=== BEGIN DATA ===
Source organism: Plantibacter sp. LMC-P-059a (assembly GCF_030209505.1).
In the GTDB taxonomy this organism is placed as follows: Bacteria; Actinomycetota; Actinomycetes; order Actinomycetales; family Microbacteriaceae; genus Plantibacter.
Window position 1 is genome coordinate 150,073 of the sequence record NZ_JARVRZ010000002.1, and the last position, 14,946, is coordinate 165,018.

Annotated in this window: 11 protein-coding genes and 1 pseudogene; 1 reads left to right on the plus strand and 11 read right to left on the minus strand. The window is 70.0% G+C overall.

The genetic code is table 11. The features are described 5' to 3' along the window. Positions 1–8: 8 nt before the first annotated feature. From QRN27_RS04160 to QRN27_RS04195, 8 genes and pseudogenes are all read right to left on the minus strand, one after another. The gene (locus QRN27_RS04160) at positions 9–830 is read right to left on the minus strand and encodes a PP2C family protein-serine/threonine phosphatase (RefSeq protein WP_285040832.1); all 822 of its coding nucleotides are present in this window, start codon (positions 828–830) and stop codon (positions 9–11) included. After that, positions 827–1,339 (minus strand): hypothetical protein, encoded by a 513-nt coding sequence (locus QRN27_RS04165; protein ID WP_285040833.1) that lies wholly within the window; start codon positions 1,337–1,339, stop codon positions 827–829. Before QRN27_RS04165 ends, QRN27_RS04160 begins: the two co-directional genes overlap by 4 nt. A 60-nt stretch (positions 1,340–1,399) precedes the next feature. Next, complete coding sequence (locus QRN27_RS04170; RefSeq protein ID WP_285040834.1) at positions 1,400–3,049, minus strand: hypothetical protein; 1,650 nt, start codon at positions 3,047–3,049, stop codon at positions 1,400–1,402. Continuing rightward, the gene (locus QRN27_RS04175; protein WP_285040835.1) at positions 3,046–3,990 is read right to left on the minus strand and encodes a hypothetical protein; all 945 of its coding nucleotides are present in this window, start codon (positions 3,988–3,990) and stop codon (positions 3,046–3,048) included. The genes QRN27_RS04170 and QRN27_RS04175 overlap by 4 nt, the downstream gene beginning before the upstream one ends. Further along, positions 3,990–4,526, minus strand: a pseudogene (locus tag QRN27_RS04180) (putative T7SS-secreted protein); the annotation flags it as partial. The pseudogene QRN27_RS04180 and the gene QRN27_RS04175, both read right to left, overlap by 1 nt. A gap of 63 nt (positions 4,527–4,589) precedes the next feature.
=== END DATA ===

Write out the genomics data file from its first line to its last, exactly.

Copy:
Source organism: Plantibacter sp. LMC-P-059a (assembly GCF_030209505.1).
In the GTDB taxonomy this organism is placed as follows: Bacteria; Actinomycetota; Actinomycetes; order Actinomycetales; family Microbacteriaceae; genus Plantibacter.
Window position 1 is genome coordinate 150,073 of the sequence record NZ_JARVRZ010000002.1, and the last position, 14,946, is coordinate 165,018.

Annotated in this window: 11 protein-coding genes and 1 pseudogene; 1 reads left to right on the plus strand and 11 read right to left on the minus strand. The window is 70.0% G+C overall.

The genetic code is table 11. The features are described 5' to 3' along the window. Positions 1–8: 8 nt before the first annotated feature. From QRN27_RS04160 to QRN27_RS04195, 8 genes and pseudogenes are all read right to left on the minus strand, one after another. The gene (locus QRN27_RS04160) at positions 9–830 is read right to left on the minus strand and encodes a PP2C family protein-serine/threonine phosphatase (RefSeq protein WP_285040832.1); all 822 of its coding nucleotides are present in this window, start codon (positions 828–830) and stop codon (positions 9–11) included. After that, positions 827–1,339 (minus strand): hypothetical protein, encoded by a 513-nt coding sequence (locus QRN27_RS04165; protein ID WP_285040833.1) that lies wholly within the window; start codon positions 1,337–1,339, stop codon positions 827–829. Before QRN27_RS04165 ends, QRN27_RS04160 begins: the two co-directional genes overlap by 4 nt. A 60-nt stretch (positions 1,340–1,399) precedes the next feature. Next, complete coding sequence (locus QRN27_RS04170; RefSeq protein ID WP_285040834.1) at positions 1,400–3,049, minus strand: hypothetical protein; 1,650 nt, start codon at positions 3,047–3,049, stop codon at positions 1,400–1,402. Continuing rightward, the gene (locus QRN27_RS04175; protein WP_285040835.1) at positions 3,046–3,990 is read right to left on the minus strand and encodes a hypothetical protein; all 945 of its coding nucleotides are present in this window, start codon (positions 3,988–3,990) and stop codon (positions 3,046–3,048) included. The genes QRN27_RS04170 and QRN27_RS04175 overlap by 4 nt, the downstream gene beginning before the upstream one ends. Further along, positions 3,990–4,526, minus strand: a pseudogene (locus tag QRN27_RS04180) (putative T7SS-secreted protein); the annotation flags it as partial. The pseudogene QRN27_RS04180 and the gene QRN27_RS04175, both read right to left, overlap by 1 nt. A gap of 63 nt (positions 4,527–4,589) precedes the next feature.